Author : Steve Smith, Staff Writer
Tzen sat on the third floor of the abandoned building in near darkness. Only those streetlights that remained unbroken filtered light through shattered windows and draped plastic into what was once an active construction site.
The money to be made in this part of the city wasn’t going to be in condos, or retail stores. It was only in drugs, and violence, and death.
From somewhere nearby, voices raised above the wind-noise and the distant traffic. Men were bragging at volume, the smell of narcotic-laced sweat filtered up and through the stink of the city streets into Tzen’s olfactory sensors.
Time to power up and move.
Navigating his way through the construction waste with a grace and agility that belied his bulk, his massive boots made nearly no sound on the dusty concrete. At the open edge of the floor he stopped, surveying the alley below.
Seven men clustered in the shadows between the buildings, jabbering over one another in Quikspeak as they examined the contents of a backpack that lay on the ground between them. Tzen focused and picked out the partial label of a well known medical supply company. They had quantity. Not users then, but traffickers.
And a little girl.
She sat off to one side, back against the wall, head down hugging her knees and rocking gently back and forth, keening.
Tzen noted the slung weapons of the dealers, and gauged the best possible vector for descent, then stepped out from the third floor into space and dropped, a tonne of unwelcome heavy into the party.
He landed with one boot each on the head of two of the closest dealers, driving their skulls down through their own bodies into the pavement. Tzen’s lower extremities telescoped into themselves to absorb the impact, the result being no more sound that the wet squelch of compressing and redistributed flesh.
The remaining men were stunned, drug packages still in hand. They stood immobilized, weapons left slung at their sides, unable to rationalize where their comrades had disappeared to, and how this mechanical monster had replaced them.
Tzen raised both arms, elbows cocked at ninety degree angles and turned his hands in automatically to clear the barrels as a volley of flechettes erupted into the two unfortunate souls in their path. In an instant their torsos were spread across the alleyway beyond, hips and legs crumpling where they stood.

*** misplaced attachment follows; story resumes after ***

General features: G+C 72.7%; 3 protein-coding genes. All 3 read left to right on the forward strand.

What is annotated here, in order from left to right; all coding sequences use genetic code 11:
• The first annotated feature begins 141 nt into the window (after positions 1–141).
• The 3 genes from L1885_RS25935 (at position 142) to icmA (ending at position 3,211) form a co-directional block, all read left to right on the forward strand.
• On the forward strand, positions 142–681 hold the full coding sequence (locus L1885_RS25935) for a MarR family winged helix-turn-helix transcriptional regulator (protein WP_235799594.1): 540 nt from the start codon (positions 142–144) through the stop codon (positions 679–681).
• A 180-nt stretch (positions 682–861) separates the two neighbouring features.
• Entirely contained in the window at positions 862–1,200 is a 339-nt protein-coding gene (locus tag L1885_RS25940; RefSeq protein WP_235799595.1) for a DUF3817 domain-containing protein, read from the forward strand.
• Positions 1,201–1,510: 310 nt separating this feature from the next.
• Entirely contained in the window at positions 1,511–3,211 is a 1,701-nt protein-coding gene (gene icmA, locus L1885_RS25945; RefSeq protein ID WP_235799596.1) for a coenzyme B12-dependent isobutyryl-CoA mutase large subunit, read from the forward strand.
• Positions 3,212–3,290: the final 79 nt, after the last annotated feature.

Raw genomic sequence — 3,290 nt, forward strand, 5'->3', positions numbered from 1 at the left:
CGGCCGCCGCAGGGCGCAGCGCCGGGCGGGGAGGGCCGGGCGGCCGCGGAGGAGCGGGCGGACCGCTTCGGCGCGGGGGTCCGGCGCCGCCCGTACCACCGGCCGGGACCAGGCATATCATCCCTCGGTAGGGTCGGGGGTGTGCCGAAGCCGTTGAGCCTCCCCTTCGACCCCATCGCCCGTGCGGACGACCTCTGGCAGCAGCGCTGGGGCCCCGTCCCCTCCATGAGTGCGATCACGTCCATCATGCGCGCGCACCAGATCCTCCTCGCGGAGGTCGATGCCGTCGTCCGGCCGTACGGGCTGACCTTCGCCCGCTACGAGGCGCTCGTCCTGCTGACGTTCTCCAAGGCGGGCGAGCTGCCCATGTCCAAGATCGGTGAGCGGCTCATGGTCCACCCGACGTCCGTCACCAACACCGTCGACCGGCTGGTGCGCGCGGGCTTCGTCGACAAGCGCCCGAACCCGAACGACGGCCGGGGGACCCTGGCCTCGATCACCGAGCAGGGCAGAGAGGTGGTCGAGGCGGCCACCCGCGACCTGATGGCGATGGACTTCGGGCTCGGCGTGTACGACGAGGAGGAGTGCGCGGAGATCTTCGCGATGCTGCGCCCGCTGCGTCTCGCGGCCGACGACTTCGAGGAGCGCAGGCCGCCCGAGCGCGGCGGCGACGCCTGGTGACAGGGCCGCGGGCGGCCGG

“One, two, three, four,” Tzen grated in the closest approximation of a sing-song voice his hardware would allow, “can I have a couple more?”
The man to Tzen’s left was the first to react, bringing the barrel of his weapon up already firing. A steady stream of shells struck Tzen’s chest-plate at an angle. Tzen turned until the angle of their ricochet intersected with the man on Tzen’s right, sending him staggering gurgling backwards to drop in a heap. Tzen swung an arm in a swift fly motion, catching the gunman under the chin and knocking him off his feet with an audible crack as his spine dislocated from his skull.
The remaining man ran screaming, the bag and the drugs forgotten at Tzen’s feet.
It would do well to have stories told of the monster in the darkness. Fear is a more effective deterrent than even violence.
As he collected the drugs from the ground, the soft sobbing sounds bubbled up to the forefront of his attention, and he turned and lumbered over to where the girl sat, still curled in a ball but eyes now wide and watching him.
He reached out an armored hand slowly, and she considered the blood-spattered monster who stood before her, and the apparent gentleness of what had only moments ago dealt death without hesitation.
“Come, little one. Let’s get you home.”
The girl reached out and let Tzen pick her up and cradle her into the crook of one arm.
As they trudged out of the alley into the night, he remembered carrying his daughter home like this, in another time, in another body.
Author : Steve Smith, Staff Writer
Dez pulled the bike up to the edge of the tree-line, the electrics going quiet automatically. In the distance, mile-high lamp standards flooded the distribution center with artificial daylight, even in these early hours. Long haulers, fresh off the intercontinental, sat waiting to be broken down into short-hop transports. Autonomous skips skittering like cockroaches into the city with their cargos.
Dez had enough power from the solars to get down there, but he’d need to find fuel if he was going to get out again.
An almost forgotten itch permeated his body, miles of combat mesh-weave under his skin picking up the transient power and data traffic that hung heavy in the night air. He’d been turned off for so long it would take some time before the feeling faded back into normality and the urge to tear open his skin and carve out the implants abated.
He was coming back. Slowly.
He eased the bike onto the gentle downward slope of the field, building up as much kinetic energy in the flywheel as the battery could manage before shutting everything down and allowing inertia to propel him down towards the outer rim. Without power, without any data signature the security software would ignore him like they would a coyote, or any other inconsequential predator. Even the edge dwellers transmitted a pulse, but he was a ghost.